After a sharp jump during the worst of the recession, new figures show the number of students defaulting on federal loans seems to be stabilizing. Students at for-profit colleges continue to have the highest default rates but the sector saw some improvement compared to last year.
The latest cohort default rates, released Friday by the Department of Education, show 13.4 percent of student borrowers whose first payments came due in fiscal 2009 had fallen behind by last September, or within three years of entering repayment. That was down slightly from a 13.8 percent trial rate calculated last year for the cohort that entered repayment in 2008.
Still, default figures are "really the tip of the iceberg when it comes to looking at borrower distress," said Debbie Cochrane, research director at The Institute for College Access and Success in California. "For every borrower that defaults on their loans there are many more in distress struggling to make repayments."
The department has traditionally measured default rates by the number of borrowers falling behind within two years of entering repayment, but is shifting to a three-year measurement to better capture the number of students who eventually can't make payments.
The latest two-year default rate rose slightly, from 8.8 to 9.1 percent, which followed a sharp jump from 7.0 percent a year ago. Those latest two-year figures translate to 375,000 of the 4.1 million students who borrowed in fiscal 2010 falling quickly into repayment problems.
The overall numbers may have been helped by new regulations and efforts to improve default rates at a number of larger for-profit chains, though students at for-profit schools remain far more likely to fall into default than their counterparts elsewhere. The latest figures show 22.7 percent of students at for-profits default within three years, though that's down from 25 percent a year ago.
The comparable three-year default figures are 11 percent at public institutions and 7.5 percent at private non-profits.
Critics contend default rates are higher at for-profit colleges because they provide poor value for money, have poor graduation rates, and have too few incentives to ensure their students succeed in the job market. Cochrane also believes for-profits are finding ways to game their default figures.
"We have to be skeptical that this reflects improvements in student outcomes," she said.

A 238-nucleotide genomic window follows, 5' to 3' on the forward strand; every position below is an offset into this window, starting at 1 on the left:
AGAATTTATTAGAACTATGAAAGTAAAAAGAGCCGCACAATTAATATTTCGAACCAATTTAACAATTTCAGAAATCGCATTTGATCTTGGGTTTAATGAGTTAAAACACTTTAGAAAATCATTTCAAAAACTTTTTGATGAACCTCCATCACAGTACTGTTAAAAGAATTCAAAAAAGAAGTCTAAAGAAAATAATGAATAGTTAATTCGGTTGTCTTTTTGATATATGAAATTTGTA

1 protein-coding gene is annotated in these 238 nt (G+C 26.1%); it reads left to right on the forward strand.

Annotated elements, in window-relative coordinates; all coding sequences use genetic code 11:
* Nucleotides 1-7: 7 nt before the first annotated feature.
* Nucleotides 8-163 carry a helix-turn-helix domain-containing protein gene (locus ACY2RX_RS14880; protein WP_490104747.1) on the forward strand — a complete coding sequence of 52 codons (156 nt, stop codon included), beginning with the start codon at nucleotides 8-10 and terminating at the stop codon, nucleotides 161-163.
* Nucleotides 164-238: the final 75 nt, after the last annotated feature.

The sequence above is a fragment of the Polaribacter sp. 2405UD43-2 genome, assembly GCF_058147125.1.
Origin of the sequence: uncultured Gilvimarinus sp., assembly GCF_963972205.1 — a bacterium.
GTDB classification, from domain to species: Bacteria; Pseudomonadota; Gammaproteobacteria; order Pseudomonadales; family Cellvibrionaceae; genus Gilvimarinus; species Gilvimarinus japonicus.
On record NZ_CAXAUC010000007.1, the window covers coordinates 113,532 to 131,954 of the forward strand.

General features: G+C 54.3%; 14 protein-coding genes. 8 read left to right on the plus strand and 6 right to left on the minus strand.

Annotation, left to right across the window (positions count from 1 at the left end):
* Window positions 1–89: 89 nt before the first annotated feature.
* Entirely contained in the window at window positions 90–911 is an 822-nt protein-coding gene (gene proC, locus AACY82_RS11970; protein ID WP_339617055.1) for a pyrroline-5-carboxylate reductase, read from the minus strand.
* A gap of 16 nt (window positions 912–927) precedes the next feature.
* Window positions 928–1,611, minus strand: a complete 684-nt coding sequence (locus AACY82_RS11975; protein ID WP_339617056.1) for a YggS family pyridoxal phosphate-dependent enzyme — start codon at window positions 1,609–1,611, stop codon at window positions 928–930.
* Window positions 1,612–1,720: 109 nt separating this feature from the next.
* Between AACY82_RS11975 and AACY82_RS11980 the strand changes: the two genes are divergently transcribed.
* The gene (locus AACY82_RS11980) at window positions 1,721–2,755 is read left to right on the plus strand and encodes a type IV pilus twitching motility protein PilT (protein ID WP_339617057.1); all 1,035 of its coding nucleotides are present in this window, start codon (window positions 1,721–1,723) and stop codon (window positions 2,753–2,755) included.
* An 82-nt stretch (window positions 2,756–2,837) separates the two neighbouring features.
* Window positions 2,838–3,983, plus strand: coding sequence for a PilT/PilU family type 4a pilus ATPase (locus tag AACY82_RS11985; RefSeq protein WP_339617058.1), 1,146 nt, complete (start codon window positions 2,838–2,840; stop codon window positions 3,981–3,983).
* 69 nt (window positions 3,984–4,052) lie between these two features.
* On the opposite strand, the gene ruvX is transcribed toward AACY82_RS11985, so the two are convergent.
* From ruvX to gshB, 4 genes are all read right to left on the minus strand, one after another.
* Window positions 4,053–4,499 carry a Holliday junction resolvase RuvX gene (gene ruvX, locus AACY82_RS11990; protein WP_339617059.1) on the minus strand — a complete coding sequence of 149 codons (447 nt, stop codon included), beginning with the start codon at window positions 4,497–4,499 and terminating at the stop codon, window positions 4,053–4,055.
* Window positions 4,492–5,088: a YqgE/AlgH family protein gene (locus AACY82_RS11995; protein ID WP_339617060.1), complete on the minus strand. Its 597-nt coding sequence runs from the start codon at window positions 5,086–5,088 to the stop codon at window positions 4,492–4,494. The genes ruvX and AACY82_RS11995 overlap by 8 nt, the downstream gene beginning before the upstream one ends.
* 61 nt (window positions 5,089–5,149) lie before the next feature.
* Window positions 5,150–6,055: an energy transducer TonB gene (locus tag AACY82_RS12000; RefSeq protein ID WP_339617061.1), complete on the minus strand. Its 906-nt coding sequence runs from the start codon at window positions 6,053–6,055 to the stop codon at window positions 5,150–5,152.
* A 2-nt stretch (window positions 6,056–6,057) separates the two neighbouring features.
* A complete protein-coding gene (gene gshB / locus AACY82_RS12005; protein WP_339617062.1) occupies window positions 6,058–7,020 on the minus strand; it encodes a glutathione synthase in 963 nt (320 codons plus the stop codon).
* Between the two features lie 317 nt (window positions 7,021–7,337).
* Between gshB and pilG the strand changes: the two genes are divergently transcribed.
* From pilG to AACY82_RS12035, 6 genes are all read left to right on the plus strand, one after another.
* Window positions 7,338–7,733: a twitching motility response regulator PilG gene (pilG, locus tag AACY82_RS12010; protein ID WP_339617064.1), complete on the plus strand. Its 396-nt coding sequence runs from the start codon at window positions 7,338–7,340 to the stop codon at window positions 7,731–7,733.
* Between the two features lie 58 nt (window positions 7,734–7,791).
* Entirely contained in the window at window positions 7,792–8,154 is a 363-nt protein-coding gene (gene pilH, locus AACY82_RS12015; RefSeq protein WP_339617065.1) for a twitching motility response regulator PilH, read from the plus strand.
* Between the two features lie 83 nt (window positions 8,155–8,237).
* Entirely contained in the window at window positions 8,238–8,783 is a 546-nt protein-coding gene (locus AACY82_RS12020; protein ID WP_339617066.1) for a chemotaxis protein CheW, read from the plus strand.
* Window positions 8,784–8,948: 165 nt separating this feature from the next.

For-profit colleges say they're working to improve and argue higher default rates are to be expected because they serve lower-income students.
"Eighty-six percent of the students who attend our schools receive some form of need-based student aid," Steve Gunderson, head of the Association of Private Sector Colleges and Universities, said in a statement.
Gunderson, whose association represents for-profit colleges, called on the Department of Education to improve its loan collection programs and eliminate penalties, and called on Congress to give schools the authority to limit loans.
Member schools will continue to provide their students with financial literacy and debt repayment counseling, he said.
"It is only by the entire higher education community working together with elected officials and policy makers that we will help millions of Americans effectively manage their student loan debt," he said.
The Education Department is pushing borrowers to take advantage of income-based repayment programs, which can cap monthly payments at 15 percent of discretionary income, but which remain unknown to many borrowers.
"We continue to be concerned about default rates and want to ensure that all borrowers have the tools to manage their debt," said Secretary of Education Arne Duncan. "In addition to helping borrowers, we will also hold schools accountable for ensuring their students are not saddled with unmanageable student loan debt."
By some measurements, total student debt held by Americans has surpassed $1 trillion. Most of that comes in the form of federal loans, which have stronger borrower protections, but the figure also includes private loans. A Pew Research Center analysis released this week found a record number of U.S. households — nearly 1 in 5 — had some student debt, with the biggest burdens falling on the young and poor.
The federal default rate hit more than 20 percent in the early 1990s before a series of reforms in government lending drove it down to 4.6 percent in 2005. But defaults shot up rapidly following the financial crisis, rising four straight years.
Two small schools — one in Puerto Rico and one in Virginia — have been sanctioned for having two-year default rates of 25 percent or more for three straight years. In coming years, sanctions will be based on the three-year default rates, but not until three years of data are available. This year, there were 218 schools with three-year default rates over 30 percent, and 37 with rates exceeding 40 percent. Any school with a rate of 30 percent or higher must submit a plan to improve its numbers to the department.
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